David Ramirez has announced details of his new album We’re Not Going Anywhere, set for UK release via Thirty Tigers on September 8, 2017. Produced by Sam Kassirer, the album finds Ramirez painting a vividly imagined picture of contemporary America through the songwriter’s own perspective of having dual American and Mexican heritage. The new album follows Ramirez’s 2015 album ‘Fables’, described by Q as ‘caked with the grit and dust of an entire lifetime’. Ramirez is now streaming the fourth track to be taken from the album, ‘Stone Age’ below.
Speaking about the nostalgic video for ‘Time’, Ramirez says: I went into the studio with plans to document our time there and by the second day, after recording most of the song “Time”, I knew I wanted it to be the backdrop for the film. It’s easily one of the dreamiest songs I’ve ever recorded, and framed against the black and white montage of memories from the studio, it comes across with more nostalgia than heartbreak.”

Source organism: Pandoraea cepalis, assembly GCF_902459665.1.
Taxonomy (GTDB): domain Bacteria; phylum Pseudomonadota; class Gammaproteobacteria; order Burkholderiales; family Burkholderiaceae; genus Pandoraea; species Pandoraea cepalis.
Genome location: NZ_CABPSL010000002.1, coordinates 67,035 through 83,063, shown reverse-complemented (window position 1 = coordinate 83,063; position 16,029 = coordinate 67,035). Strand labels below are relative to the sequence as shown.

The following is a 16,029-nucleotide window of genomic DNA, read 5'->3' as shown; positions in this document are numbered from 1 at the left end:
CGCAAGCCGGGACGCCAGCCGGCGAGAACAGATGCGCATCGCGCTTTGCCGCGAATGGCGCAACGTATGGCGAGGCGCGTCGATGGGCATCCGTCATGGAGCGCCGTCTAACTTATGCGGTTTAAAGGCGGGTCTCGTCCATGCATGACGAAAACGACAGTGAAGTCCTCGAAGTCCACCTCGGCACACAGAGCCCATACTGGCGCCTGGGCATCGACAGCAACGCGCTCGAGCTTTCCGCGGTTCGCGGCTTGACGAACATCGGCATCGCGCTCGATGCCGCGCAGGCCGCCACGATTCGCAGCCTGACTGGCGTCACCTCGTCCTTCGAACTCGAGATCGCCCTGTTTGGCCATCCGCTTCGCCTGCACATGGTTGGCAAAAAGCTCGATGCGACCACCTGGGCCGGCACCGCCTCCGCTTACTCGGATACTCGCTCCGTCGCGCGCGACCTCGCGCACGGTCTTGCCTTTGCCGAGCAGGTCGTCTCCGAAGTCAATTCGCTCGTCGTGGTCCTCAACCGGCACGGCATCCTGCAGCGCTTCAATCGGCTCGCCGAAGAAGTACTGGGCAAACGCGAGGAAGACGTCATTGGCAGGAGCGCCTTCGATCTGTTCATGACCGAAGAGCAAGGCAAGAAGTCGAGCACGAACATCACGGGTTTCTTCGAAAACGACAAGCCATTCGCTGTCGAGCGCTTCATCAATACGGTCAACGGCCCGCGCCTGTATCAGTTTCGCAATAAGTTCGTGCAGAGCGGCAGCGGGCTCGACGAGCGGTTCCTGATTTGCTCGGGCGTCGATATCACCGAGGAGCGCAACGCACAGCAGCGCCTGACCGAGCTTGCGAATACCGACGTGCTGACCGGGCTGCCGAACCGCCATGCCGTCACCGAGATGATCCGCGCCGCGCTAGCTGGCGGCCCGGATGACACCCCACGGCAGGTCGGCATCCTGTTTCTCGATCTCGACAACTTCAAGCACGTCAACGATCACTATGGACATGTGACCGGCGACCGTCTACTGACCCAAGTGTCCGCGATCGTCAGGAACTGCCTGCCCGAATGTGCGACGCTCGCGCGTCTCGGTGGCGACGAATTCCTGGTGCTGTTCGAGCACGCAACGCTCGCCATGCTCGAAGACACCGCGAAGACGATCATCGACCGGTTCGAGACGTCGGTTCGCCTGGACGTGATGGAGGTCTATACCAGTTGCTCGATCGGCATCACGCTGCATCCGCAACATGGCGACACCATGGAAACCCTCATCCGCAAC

For the first time, Ramirez – who has always co-produced or self-produced – hired a producer in the form of Sam Kassirer (previously helmed Josh Ritter, Lake Street Dive, Bhi Bhiman) to help evolve and change the recording process. In January 2017 Ramirez and his band decamped to the Great North Sound Society, an eighteenth-century farmhouse in rural Maine that serves as Kassirer’s studio. “It’s very secluded, which was part of the appeal. We were able to get out of our touring headspace and stay completely involved with the record and what we were doing. That allowed the band to concentrate on the music, to pursue ideas without distractions and misgivings, but it also removed them from the world during a momentous event.”
We’re Not Going Anywhere marks a departure for Ramirez who builds on the rootsy sound of his early albums to create something new, bold and anchored in the present in both music and lyrics taking influence from the sounds of his childhood, the likes of The Cars and Journey. “We’re Not Going Anywhere” – these are four simple words informed and driven by Ramirez’s own background which identifies a record of promise and protest at a timeof socio-political agitation, “so many cultures in this country are being viewed as un-American and it breaks my heart. My family has raised children here, created successful businesses here, and are proud to be a part of this country. Most of what I’ve seen as of late is misplaced fear. I wanted to write about that fear and how, instead of benefiting us, it sends us spiralling out of control.”
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